Quick hits (part I)

1) Guest post at Noah Smith’s blog on what American environmental groups get wrong about climate:

But as the pace of electrification picks up, new clean energy projects are facing opposition from what seems like an unlikely source: large environmental organizations. 

America’s biggest green groups are over and over again lining up on the wrong side of decarbonization. The Audubon Society is suing to block California wind farms. The Natural Resources Defense Council campaigned against new clean-energy transmission lines in Maine. The Sunrise Movement is supporting a moratorium on large solar projects in Amherst, MA. And the Sierra Club has organized opposition to solar projects in Florida, California, Maryland and elsewhere.

In Nevada, the Sierra Club and groups like it were the primary challenger to a 14-square-mile solar project. The reason? Affection for the plot of land, which also shelters endangered tortoises.

Big environmental groups frequently say they are ardent supporters of decarbonization. But all too often the groups also say that the tradeoffs needed to construct clean energy infrastructure are too great.

What’s going on here?

The core of the problem is that these groups were founded on principles of conservation—an inherently small-c conservative concept. That’s dangerous during a climate crisis that calls for radical action. Meanwhile, their structure has also made them vulnerable to NIMBYism—raising the temptation to value the fate of a few acres of land over potentially game-changing climate solutions.

2) If you haven’t watched Station Eleven yet– do it!  So good.  And, when you are done the series, read this terrific Alan Sepinwall interview with the showrunner, Patrick Somerville

3) Drum has been pushing national ID cards for a long time. He’s right. Here’s his latest case for them:

Longtime readers will recognize this as a hobbyhorse of mine that I haven’t mentioned lately. After all, what’s the point? Everyone hates the idea.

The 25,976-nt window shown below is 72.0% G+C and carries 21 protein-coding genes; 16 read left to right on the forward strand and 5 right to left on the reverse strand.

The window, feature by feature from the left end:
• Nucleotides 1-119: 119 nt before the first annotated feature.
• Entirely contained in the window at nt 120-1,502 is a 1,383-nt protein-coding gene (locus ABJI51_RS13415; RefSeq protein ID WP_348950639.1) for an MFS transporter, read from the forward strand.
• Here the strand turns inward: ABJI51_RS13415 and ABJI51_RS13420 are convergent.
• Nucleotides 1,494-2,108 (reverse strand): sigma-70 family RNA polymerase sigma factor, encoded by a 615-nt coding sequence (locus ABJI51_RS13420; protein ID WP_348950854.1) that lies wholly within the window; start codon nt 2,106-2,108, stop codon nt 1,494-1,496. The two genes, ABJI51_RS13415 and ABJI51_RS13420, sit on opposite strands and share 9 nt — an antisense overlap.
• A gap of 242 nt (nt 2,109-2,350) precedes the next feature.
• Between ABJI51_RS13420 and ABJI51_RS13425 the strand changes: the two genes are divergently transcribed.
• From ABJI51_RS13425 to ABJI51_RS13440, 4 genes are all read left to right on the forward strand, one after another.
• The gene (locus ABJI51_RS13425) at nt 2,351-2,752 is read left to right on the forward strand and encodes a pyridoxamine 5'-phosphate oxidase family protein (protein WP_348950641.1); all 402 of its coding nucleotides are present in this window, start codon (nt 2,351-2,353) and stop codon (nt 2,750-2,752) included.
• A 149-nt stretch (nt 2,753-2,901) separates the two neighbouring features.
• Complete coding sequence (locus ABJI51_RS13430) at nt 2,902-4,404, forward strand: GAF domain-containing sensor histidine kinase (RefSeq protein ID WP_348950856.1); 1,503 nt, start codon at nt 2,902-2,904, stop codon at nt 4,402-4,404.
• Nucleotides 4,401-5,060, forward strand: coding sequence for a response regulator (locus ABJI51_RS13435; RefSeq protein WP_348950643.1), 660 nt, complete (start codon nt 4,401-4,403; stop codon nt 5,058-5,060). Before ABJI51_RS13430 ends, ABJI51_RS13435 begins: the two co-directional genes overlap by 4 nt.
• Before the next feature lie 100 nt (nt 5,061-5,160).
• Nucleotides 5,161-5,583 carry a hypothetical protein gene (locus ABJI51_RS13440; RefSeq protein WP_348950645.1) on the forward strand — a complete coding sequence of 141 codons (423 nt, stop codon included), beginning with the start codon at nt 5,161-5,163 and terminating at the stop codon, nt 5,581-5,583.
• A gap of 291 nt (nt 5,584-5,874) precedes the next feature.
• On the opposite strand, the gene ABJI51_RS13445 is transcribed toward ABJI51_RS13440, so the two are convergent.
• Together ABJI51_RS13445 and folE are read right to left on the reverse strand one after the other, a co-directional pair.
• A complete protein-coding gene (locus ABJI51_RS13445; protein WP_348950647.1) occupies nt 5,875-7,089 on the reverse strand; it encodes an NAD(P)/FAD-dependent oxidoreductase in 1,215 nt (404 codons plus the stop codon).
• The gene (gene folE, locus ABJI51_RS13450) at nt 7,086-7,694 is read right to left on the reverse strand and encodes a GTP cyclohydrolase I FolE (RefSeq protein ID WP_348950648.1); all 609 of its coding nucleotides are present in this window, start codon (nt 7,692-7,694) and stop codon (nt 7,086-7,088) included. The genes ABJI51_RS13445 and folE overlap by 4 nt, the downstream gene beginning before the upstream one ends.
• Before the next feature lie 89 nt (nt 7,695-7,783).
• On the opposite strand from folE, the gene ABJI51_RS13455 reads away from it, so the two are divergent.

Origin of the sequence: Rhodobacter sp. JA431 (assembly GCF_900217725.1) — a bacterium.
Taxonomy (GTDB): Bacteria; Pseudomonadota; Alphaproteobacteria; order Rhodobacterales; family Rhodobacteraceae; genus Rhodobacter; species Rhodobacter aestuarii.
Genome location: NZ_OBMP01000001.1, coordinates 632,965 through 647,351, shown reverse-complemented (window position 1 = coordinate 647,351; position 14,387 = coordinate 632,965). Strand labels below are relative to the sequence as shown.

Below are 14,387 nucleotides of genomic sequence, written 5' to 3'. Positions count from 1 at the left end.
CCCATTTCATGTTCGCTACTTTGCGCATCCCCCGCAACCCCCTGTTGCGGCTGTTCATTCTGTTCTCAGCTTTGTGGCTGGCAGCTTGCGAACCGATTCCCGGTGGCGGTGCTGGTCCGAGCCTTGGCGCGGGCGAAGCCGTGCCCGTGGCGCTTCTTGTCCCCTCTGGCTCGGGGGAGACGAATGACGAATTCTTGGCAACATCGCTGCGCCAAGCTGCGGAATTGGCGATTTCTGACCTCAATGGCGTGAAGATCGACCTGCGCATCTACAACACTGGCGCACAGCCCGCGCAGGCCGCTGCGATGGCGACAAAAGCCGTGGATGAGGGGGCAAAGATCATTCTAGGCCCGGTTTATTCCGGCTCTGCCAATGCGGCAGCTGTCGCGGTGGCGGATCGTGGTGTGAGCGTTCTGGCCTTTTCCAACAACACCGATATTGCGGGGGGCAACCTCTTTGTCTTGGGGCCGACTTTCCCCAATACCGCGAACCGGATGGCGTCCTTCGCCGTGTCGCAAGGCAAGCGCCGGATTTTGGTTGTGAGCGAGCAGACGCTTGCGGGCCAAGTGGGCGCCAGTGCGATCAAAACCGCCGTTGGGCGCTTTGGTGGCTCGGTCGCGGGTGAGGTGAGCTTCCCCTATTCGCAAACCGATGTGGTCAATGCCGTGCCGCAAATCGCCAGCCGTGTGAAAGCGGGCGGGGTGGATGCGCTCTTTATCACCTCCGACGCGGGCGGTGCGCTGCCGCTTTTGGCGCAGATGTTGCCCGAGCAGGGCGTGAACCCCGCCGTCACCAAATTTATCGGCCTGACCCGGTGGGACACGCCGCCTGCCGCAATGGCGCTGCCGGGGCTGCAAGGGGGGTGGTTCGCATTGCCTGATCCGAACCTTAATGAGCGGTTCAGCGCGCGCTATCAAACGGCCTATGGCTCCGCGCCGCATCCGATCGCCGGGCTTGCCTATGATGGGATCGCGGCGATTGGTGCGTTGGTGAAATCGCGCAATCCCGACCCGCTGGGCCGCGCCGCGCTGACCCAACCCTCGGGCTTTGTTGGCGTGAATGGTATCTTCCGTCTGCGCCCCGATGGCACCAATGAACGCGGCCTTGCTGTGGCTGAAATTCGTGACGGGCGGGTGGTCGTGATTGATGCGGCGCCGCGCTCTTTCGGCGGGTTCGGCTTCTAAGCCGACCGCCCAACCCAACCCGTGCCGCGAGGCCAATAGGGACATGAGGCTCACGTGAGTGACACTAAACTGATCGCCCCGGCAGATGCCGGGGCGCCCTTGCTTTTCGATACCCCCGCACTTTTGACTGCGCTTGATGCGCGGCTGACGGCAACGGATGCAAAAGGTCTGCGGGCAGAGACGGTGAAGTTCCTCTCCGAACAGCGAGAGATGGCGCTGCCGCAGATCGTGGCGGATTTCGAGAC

But we shouldn’t. A national ID card would be a huge convenience, especially for those at the bottom of the income ladder who don’t have driver licenses or credit cards. It would be great for identifying yourself to vote and for proving your work status when you apply for a job. Those are both things that conservatives should appreciate.

The US already makes a passport card, good for traveling to Mexico and Canada. Why not issue them to everyone?

And the downside? Virtually nothing. The main objection is that national ID is a sign of living in a “Papers please!” police state, but that’s nonsense. Lots of countries—including Spain, Germany, Denmark, France, Italy, Switzerland, the Netherlands, and dozens of others—provide national ID cards and have nonetheless managed to remain free and democratic. That’s especially true since no one would be required to have a national ID. It would simply be available to everyone.

The other big objection is that a national ID card is a way for the government to keep track of you. But that ship sailed a long time ago. The government already keeps track of you. They assign your Social Security number. They keep track of your criminal record. They dole out driver licenses. A national ID card does nothing to change that.

There’s really no reason to object to a national ID and every reason to think it would be a great convenience. There would be a certain number of extremists on both sides who would resolutely refuse to cave in to the deep state and get one, but that’s fine. It would still be nice if the other 95% of us could have one.